Recognizing the differences between patrons and collectors, I am less interested in finding historic examples of decadence or conspiracy than in noting contemporary displacement. It is striking that many of the collections currently being exhibited are international in scope: they are part of a system that transfers works of art from where they are produced to other a system that also depends on dealers and more recently on the peripatetic teams of powerful curators who orchestrate international exhibitions—first in Europe and coming soon to Pittsburgh in the form of the Carnegie International. This erosion of boundaries between nations need not worry us, but there is a more troublesome slippage of the functional boundaries between curator and collector. According to MoCA curator Julia Brown, Panza "designed the installation of the exhibition, including the determination of spaces, placement of individual works, flow of movement of the public, lighting and signage.” This description invites us to think that such spectacular exhibitions are merely a reflex of proprietorship. But this is an illusion charismatic collectors are filling a void left by curators who’ve become passive agents in positions calcified by demands of scholarly objectivity, institutional responsibility, and public acceptance.

Not only do collectors begin to displace curators, but they displace the artist in celebrity status. In marketing brochures accompanying these exhibitions the generation of buyers who purchased Impressionist pictures has been labeled avant-garde, and Panza is already legendary. By now everyone agrees that the image of the heroic alienated artist is not only exhausted but suspect, requiring revisions and reevaluation. Applied to the collector, it is fresher but no less misleading. Striving to be hip to post-Modern fluidity is one thing, but there needs to be some distinction between purposes, some awareness of functional differences between producers, distributors, and receivers.

Another dynamic of the collection exhibition is of course the traditional and valid interface of civic and cultural pride, pitting institution against institution and promoting competition for collections through temporary exhibitions in a sort of courtship ritual or at tempt to insure against future losses. (Chicagoan Muriel Newman’s donation of her Abstract Expressionist collection to the Metropolitan Museum of Art, New York, has not yet been forgotten.) For audiences there is an opportunity to see a collection that previously was hidden, mystified; an element of voyeurism still helps bring in crowds. For critics, the opportunity to evaluate or analyze is somewhat mediated by the potential harm such analysis, if not totally positive, could do to the museum, the city, or even the country trying to land the catch. Another reason why museums are exhibiting collections is because it is an efficient, economic way to show contemporary work soon after it is made without assuming curatorial initiative and without waiting for the time-consuming process of critical evaluation. Indeed, the collection exhibition accelerates the process of legitimization, as artworks acquire instant pedigrees and provenances. Since museums depend increasingly on corporate funding and since corporations can be wary of untried new work, the collection exhibition can serve as a preemptive strike.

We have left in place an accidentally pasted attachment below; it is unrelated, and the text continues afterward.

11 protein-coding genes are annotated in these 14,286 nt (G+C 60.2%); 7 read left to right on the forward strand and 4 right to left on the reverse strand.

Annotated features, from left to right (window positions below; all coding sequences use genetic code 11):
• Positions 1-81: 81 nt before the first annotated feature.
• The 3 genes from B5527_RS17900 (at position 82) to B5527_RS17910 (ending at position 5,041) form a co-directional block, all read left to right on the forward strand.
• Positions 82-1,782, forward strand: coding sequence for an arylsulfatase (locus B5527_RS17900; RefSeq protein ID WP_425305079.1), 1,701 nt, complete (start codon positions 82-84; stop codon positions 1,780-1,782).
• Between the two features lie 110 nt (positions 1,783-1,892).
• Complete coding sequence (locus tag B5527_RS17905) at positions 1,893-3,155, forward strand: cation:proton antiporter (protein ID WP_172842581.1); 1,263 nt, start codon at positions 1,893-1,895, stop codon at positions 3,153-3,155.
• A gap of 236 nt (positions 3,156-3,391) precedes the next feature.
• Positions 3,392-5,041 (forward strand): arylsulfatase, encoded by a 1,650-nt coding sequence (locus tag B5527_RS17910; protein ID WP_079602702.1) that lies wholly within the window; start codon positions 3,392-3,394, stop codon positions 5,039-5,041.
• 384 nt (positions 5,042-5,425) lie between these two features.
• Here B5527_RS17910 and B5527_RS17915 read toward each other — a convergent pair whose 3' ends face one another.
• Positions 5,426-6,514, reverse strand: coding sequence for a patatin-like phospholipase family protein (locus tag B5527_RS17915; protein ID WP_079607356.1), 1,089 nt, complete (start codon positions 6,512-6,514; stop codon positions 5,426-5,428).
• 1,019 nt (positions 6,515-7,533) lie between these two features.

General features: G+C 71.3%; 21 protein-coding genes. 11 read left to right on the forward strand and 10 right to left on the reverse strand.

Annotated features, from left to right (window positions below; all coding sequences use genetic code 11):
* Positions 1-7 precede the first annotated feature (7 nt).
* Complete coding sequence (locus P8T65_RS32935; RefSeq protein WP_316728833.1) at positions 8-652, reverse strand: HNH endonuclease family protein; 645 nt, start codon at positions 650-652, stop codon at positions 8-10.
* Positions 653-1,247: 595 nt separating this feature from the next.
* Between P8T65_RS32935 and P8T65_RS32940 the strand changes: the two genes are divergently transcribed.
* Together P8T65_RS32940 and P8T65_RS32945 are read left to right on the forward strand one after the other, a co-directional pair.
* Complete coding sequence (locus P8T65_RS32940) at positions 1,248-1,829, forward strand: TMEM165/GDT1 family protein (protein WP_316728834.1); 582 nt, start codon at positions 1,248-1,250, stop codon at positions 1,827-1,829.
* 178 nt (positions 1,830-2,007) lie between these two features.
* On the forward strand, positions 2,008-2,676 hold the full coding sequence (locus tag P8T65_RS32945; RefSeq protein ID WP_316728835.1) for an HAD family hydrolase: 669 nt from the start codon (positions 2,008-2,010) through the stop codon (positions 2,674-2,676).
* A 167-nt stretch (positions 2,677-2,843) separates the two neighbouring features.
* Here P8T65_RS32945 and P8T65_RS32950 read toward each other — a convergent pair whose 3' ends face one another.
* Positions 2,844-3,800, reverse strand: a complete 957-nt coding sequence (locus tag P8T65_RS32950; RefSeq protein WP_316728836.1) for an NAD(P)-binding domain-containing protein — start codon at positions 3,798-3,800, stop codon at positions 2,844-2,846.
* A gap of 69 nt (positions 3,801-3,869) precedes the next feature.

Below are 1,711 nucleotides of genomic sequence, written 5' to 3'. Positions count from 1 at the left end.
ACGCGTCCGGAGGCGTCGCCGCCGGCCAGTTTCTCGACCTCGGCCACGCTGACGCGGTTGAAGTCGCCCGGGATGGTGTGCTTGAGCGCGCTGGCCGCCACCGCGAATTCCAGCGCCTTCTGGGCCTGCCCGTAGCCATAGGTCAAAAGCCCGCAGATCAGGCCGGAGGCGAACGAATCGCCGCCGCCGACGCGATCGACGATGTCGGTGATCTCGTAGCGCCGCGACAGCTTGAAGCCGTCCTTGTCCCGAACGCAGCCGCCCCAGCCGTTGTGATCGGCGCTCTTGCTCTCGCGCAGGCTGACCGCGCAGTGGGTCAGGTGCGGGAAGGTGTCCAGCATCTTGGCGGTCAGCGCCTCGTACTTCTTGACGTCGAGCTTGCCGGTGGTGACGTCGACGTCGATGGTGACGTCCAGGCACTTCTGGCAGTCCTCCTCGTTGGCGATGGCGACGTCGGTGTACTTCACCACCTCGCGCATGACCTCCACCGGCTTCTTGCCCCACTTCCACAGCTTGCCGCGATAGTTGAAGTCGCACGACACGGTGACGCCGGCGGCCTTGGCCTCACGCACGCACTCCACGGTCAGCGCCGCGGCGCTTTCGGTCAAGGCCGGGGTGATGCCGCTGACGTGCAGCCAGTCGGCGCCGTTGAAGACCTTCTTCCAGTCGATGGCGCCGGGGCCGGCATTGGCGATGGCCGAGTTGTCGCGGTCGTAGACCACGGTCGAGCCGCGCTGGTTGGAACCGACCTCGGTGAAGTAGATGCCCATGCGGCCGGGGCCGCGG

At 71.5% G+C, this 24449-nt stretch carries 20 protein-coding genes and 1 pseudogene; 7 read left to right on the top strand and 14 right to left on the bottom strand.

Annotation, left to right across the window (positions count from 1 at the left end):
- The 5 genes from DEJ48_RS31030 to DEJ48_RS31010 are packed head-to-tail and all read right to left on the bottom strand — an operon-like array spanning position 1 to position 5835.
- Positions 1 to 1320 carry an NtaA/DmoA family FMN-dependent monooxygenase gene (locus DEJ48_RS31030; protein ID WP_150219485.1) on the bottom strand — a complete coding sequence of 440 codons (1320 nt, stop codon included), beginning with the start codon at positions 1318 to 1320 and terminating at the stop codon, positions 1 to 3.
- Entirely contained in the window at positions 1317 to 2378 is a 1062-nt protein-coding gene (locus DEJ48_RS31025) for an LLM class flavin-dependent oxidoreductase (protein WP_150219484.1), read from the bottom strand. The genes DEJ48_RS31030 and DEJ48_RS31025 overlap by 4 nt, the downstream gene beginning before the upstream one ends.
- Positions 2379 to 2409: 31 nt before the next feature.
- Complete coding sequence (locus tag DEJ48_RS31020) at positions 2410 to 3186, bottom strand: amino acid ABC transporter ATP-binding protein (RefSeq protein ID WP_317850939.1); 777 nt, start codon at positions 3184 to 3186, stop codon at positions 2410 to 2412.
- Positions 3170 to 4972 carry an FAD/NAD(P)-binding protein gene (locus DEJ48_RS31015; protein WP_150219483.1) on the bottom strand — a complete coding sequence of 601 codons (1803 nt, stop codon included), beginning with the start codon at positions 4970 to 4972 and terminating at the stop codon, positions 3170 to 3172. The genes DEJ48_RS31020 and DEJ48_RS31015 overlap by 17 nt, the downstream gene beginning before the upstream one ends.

For the collector the motivations and rewards of proprietorship are equally complex, balancing between love of art, status, investment in culture, and commemoration of family name. At the Art Institute of Chicago at least there has always been a tradition of representing private collections among the key holdings, themselves donations from the Palmer, Bartlett, and Eddy families. Often, collections of contemporary work are acquired by mavericks, individuals whose institutional commitments may not yet be firmly set Joseph Randall Shapiro, whose Surrealist collection was just shown at the Art Institute, has described some of the basic human motivations of collection: “ . . . collecting with a view to ultimately giving the art to an institution . . . is just another way of denying the tyrant called death. A yearning or seeking for immortality—to live beyond the grave . . . to deny death’s existence. There’s an unconscious wish to live forever. And if you can’t do it yourself, you do it through some metamorphosis of an object.” Such wishes are not really unconscious—they have been a permanent feature of Western social relations since aristocratic patrons donated their treasures to medieval churches and monasteries, and Renaissance businessmen and bankers lavished their wealth on churches, private palaces, and favored artists. It is clear, then, that what we call culture is predicated on the transformation of private wealth and ownership into public treasure and civic honor. Here the real tyrant, culture, has triumphed over nature. Nevertheless Shapiro may also be correct, for he too may be remembered among the great patrons of what will become the future generation’s collective past.

Judith Russi Kirshner